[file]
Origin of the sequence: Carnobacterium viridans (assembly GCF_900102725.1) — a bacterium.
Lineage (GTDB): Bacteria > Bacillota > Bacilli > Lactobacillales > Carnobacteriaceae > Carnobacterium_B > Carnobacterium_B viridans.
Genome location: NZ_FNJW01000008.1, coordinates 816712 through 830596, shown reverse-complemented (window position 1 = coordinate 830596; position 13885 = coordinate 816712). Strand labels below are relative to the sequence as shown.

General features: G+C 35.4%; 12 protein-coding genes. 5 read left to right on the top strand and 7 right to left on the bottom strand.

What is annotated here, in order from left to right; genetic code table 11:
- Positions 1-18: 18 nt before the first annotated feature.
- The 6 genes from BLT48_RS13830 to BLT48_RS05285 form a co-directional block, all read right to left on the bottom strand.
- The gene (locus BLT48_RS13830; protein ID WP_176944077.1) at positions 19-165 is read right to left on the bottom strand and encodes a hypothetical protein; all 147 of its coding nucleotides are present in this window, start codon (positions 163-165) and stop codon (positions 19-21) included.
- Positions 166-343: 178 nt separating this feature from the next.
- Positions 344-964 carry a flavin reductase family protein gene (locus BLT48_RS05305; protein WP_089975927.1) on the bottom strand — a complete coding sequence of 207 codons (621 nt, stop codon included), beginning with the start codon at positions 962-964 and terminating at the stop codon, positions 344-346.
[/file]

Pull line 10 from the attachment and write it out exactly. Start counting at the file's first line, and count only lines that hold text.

- Positions 344-964 carry a flavin reductase family protein gene (locus BLT48_RS05305; protein WP_089975927.1) on the bottom strand — a complete coding sequence of 207 codons (621 nt, stop codon included), beginning with the start codon at positions 962-964 and terminating at the stop codon, positions 344-346.